February 27, 2020

De Toledo Students Learn American Sign Language

Instructor Solange 'Shula' Dichter teaching ASL.

At de Toledo High School, most of the teachers encourage their students to use their voices to express themselves. But things are a bit different in Solange “Shula” Dichter’s classroom. The sign on her door reads: “Keep Voice Out of This Classroom.” That’s because Dichter, who is profoundly deaf, teaches American Sign Language, and according to her, “ASL is a visual language and using voice is inappropriate. Students receive information through eyes, not ears.”

Dichter, a native of Morocco who lived in Israel for 22 years before moving to the United States, has been teaching ASL at the West Hills-area Jewish high school for the past 12 years. The ASL program began several years earlier, however, when the late philanthropists Shirley and Aaron Kotler, who supported a number of Los Angeles-area Jewish day schools, made a major gift to the school (then called New Community Jewish High School) in memory of Shirley’s brother, Samuel Intrator, who was deaf. It’s why the program’s official name is SAMI, for Samuel and Miriam Intrator.

An elective subject at de Toledo, students can begin studying ASL as early as freshman year. This year, Dichter has 27 students in four classes. On a recent morning, the students in ASL 3, all juniors and seniors, were making videos sharing their bucket lists. On the walls were colorful, handmade posters of people including Oscar-winning actress Marlee Matlin and co-founder of the National Theatre of the Deaf Bernard Bragg, both deaf, and Thomas Hopkins Gallaudet, who co-founded the first school for deaf children in the United States.

The class began with Dichter reviewing the names of continents and countries with the students. Even with fairly textbook material like this, Dichter is very expressive when she signs.

“The biggest challenge is to consistently encourage students to use facial expression and to consistently encourage students to communicate in the target language (ASL) rather than talking with voice,” Dichter wrote in an email exchange with the Journal. “Facial expression in ASL is like voice inflection in spoken languages. Signing without facial expression is like speaking in [a] monotonous tone,” she added.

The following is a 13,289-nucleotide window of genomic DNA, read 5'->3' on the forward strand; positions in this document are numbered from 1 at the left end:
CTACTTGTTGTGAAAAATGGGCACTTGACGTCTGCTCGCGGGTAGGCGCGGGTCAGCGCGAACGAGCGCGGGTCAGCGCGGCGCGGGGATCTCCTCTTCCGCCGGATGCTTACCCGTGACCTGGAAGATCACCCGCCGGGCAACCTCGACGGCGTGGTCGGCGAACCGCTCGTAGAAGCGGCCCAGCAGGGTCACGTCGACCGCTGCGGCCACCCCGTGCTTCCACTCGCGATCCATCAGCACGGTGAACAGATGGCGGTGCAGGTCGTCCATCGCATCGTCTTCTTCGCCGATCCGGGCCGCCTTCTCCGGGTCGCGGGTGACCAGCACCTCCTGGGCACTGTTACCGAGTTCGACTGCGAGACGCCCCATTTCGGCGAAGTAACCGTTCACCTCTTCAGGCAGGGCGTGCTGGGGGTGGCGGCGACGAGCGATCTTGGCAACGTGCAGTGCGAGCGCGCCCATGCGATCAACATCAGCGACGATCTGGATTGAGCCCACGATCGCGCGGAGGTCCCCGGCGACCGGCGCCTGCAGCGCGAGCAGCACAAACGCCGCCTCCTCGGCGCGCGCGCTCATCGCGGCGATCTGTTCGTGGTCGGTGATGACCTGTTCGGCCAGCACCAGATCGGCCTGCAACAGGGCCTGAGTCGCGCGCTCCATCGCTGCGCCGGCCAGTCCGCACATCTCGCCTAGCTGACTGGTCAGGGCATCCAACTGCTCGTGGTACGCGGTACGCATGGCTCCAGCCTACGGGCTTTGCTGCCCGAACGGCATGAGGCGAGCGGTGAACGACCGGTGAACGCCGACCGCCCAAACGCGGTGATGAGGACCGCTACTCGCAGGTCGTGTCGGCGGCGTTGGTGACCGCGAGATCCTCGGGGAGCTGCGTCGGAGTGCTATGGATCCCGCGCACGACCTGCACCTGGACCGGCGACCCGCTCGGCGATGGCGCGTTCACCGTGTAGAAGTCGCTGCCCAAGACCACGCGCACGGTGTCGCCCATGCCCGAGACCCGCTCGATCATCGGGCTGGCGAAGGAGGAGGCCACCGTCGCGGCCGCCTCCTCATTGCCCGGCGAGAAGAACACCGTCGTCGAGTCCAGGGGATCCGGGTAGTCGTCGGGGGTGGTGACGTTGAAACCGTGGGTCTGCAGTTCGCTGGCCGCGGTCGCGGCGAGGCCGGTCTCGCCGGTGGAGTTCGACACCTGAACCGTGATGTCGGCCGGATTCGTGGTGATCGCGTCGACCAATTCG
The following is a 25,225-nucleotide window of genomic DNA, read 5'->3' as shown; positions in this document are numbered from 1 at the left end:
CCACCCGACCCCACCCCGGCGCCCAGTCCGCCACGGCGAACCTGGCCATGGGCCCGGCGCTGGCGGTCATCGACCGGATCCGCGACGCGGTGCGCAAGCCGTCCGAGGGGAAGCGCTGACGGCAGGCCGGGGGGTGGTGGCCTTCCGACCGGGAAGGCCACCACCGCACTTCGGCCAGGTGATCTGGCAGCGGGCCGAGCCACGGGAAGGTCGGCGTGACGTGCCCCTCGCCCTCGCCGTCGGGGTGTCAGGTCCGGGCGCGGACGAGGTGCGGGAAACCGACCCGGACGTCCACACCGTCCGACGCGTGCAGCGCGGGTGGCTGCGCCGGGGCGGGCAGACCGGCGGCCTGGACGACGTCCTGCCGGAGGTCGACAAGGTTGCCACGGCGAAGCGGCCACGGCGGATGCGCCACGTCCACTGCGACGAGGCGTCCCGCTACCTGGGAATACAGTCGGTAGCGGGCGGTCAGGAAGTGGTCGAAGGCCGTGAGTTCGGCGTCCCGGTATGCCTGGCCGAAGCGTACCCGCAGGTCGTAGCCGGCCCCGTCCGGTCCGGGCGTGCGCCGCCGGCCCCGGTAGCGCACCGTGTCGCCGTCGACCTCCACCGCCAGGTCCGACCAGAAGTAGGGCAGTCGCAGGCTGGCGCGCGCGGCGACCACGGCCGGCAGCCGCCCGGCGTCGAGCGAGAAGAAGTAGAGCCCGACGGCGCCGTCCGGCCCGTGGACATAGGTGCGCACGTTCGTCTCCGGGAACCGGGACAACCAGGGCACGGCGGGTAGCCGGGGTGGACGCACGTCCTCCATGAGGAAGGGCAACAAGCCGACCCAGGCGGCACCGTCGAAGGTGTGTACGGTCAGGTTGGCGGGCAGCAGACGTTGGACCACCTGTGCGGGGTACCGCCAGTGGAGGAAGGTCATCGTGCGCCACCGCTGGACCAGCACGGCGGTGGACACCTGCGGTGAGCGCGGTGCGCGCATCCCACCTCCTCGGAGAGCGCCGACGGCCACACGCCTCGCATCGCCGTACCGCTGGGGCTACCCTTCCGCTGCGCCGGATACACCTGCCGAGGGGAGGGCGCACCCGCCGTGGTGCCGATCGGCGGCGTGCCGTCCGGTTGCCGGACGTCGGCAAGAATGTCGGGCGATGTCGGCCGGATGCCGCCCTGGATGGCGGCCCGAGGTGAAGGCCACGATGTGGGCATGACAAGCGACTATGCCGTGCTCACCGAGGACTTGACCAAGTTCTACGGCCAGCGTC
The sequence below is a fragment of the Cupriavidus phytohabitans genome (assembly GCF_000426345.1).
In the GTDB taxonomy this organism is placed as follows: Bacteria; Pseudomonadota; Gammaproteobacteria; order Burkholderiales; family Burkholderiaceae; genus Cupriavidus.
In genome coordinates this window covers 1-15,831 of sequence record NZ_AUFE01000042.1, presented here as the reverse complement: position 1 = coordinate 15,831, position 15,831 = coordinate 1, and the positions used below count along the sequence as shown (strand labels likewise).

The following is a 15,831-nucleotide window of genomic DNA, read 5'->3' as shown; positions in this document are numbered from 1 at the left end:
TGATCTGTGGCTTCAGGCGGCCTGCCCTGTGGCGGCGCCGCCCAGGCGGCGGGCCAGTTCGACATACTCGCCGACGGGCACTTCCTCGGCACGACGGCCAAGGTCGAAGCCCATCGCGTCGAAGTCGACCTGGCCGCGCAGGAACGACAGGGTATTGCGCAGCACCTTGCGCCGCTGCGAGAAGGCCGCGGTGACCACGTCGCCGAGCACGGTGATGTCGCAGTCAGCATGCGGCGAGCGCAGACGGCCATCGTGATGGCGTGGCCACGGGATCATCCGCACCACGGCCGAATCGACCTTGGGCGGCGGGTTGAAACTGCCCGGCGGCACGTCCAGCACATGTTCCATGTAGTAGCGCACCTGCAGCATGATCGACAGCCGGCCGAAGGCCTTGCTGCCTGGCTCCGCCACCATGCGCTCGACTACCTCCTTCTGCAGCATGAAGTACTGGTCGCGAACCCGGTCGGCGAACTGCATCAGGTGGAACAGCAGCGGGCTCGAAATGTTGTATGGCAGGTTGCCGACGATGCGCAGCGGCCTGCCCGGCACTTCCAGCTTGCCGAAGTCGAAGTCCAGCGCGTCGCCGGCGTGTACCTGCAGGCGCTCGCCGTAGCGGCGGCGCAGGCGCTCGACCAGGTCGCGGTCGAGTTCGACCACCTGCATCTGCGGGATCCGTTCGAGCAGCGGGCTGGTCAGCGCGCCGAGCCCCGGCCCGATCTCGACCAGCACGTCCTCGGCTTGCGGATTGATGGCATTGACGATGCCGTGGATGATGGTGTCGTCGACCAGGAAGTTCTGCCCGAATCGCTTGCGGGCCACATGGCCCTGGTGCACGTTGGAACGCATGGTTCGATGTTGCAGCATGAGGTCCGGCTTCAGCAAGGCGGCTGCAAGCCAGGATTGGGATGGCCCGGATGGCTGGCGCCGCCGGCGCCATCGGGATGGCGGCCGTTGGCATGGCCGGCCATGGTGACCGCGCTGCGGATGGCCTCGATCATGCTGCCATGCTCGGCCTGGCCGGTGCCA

The students also watched a video of two young men using ASL. They then broke up and practiced their bucket list presentations on their own. Dichter made the rounds, helping each student make refinements with ASL’s five parameters: hand shape, palm orientation, location, movement and facial expression. 

A change in just one of these can mean an entirely different word as Dichter explained using the words “please” and “sorry,” which are signed identically except for hand shape.

Dichter is well liked and respected by her students. She has a warm personality and is passionate about deaf culture and ASL, which she learned when she first moved to the United States in 1987. (Every country has a unique sign language, including its own finger spelling system.) 

ASL is not confined to the classroom at de Toledo. It is a very visible part of the school culture. Students often interpret at school functions, including the twice- weekly town hall gatherings, as well as at special events such as the annual gala. Even when they are not interpreting on a public stage, they interpret for Dichter.

“Watching my students go beyond passion and dedicate themselves to learning a language that creates a more inclusive society is profoundly meaningful. It really inspires me to see that ASL has become an integral part of students’ lives.” — Solange “Shula” Dichter

Sydney Greenspun, 17, a senior who began her ASL studies as a sophomore, is among the students who regularly interpret. For her, learning ASL has been transformative. 

“Once I started ASL, I was more involved and aware of the world around me,” Greenspun, who is also president of the school’s deaf culture club,” told the Journal. “It’s something I am passionate about and something I could find, not my identity in, but find a way to do something that makes me happy and I know I can use to impact others.”

Greenspun has had multiple occasions to use ASL outside of school, none of them planned. Most memorable was signing with a girl a few years younger than herself at a party. “She walked by and I began signing to her,” Greenspun recalled. “She got so excited. She hadn’t met someone outside her family circle who signed.”

ASL has become such an important part of Greenspun’s life that it informed her college decision. She does not plan to become a professional interpreter, although half a dozen de Toledo graduates have gone this route. But she considered only schools that offer ASL.

“Watching my students go beyond passion and dedicate themselves to learning a language that creates a more inclusive society is profoundly meaningful,” Dichter wrote. “It really inspires me to see that ASL has become an integral part of students’ lives.”

 “The mission of de Toledo High School is to raise the next generation of Jewish leaders,” head of school Mark Shpall, said. “One of the underserved communities in our nation are those with profound hearing loss. Our students, through our ASL program, are able to learn the skills necessary to help bridge the communication gap between the hearing and the deaf world. They not only learn these communication skills but learn about deaf culture, which helps teach empathy.”